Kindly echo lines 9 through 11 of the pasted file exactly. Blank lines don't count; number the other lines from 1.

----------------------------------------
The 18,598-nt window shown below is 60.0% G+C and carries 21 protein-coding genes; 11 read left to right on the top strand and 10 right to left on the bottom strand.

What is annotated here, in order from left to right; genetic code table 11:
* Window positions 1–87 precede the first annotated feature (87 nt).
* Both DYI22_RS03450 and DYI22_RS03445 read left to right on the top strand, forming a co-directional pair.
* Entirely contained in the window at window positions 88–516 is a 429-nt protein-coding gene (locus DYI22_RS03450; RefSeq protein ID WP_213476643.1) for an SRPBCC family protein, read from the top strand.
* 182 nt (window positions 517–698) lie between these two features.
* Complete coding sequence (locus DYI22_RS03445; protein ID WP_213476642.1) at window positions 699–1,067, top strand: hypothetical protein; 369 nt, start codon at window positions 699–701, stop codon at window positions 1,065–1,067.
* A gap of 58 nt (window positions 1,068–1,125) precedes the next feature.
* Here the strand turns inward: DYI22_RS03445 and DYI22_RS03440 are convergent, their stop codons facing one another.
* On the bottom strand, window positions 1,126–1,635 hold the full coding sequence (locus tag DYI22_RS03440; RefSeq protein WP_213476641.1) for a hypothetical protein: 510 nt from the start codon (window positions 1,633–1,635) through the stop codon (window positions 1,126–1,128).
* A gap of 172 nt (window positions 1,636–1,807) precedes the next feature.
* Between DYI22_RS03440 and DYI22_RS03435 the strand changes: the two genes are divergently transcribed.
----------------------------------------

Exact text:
* Here the strand turns inward: DYI22_RS03445 and DYI22_RS03440 are convergent, their stop codons facing one another.
* On the bottom strand, window positions 1,126–1,635 hold the full coding sequence (locus tag DYI22_RS03440; RefSeq protein WP_213476641.1) for a hypothetical protein: 510 nt from the start codon (window positions 1,633–1,635) through the stop codon (window positions 1,126–1,128).
* A gap of 172 nt (window positions 1,636–1,807) precedes the next feature.